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When my twins were toddlers I was incredibly excited about celebrating Halloween with them. They were finally old enough to walk and we would be able to go out and explore a handful of houses on our street before retiring home to give out treats to older kids.  What I wasn’t expecting was two entirely different Halloween experiences: one with a child who couldn’t wait to show off her costume to as many people as physically possible, basking over how cute everyone was telling her she was and another with a child who alternated between lying on the sidewalk refusing to move and trying to break inside the house of every place we visited (in one case making it most of the way down a hallway before he was apprehended and finally taken home).  Managing exciting, sugar fueled holidays with one child is hard enough….when you have multiples….

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Below are eight tips for surviving Halloween with young children (multiples or otherwise):

  1. Fill them up with a warm hearty meal (that they’ll actually eat) before they start filling up on candy.
  2. Try to meet their costume requests….get creative if you have to. It’s amazing how much you can impress a toddler with your ingenuity.
  3. If it’s going to rain….clear garbage bags can become excellent make-shift raincoats that ensure everyone can see their costume.
  4. Have extra adults on hand in case some of your children tire of Trick or Treating before others.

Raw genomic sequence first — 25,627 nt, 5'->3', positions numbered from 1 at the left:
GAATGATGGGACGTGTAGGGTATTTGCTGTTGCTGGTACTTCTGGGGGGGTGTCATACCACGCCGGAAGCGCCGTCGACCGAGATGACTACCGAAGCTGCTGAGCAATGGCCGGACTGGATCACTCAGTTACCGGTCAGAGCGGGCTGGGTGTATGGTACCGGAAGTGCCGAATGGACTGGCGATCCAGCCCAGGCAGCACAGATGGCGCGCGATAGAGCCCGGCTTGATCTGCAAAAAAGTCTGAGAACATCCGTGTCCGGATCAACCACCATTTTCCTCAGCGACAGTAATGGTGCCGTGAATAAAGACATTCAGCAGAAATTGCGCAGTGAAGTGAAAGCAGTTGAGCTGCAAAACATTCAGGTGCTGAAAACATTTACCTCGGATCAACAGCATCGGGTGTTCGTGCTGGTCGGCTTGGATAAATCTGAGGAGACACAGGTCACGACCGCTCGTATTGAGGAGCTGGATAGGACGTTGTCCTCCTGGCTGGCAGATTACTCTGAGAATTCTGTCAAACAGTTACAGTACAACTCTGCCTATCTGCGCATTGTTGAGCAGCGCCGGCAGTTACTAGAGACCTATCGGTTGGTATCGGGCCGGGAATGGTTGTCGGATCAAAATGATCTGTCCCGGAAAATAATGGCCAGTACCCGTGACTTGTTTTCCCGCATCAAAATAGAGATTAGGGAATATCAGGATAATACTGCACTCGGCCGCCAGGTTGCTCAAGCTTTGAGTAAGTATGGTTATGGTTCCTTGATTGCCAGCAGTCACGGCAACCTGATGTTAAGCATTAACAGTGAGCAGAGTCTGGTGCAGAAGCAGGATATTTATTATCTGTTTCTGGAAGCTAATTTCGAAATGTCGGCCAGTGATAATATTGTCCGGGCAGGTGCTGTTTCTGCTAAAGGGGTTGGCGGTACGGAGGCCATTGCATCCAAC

5. Go out early…the closer it is to bed time, the more likely you are to have meltdowns.
  6. Be prepared for surprises.  Your child(ren) may decide that there is no way that they are going to wear the costume that they picked out themselves just two days ago.  Yes, it’s annoying, but it happens. The sooner you move on the better, trust me.
  7. Take breaks if you need to.  This is not an all or nothing situation.  There’s no rule that you can’t recharge for half an hour before heading back out.
  8. Remember to have fun, take lots of pictures and enjoy yourself!
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Twinfant Tuesday: To separate, or not to separate?

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Categories Going out, Guilt, Independence, Parenting, Routines, Time Management, Twinfant Tuesday1 Comment

Looking back on our early days with our now two-year-old twins, there aren’t too many things I’d do differently.  (Well, maybe hire a night nurse!)  But one thing that stands out in my mind that I would have changed if I could, is taking one baby out for an outing more often.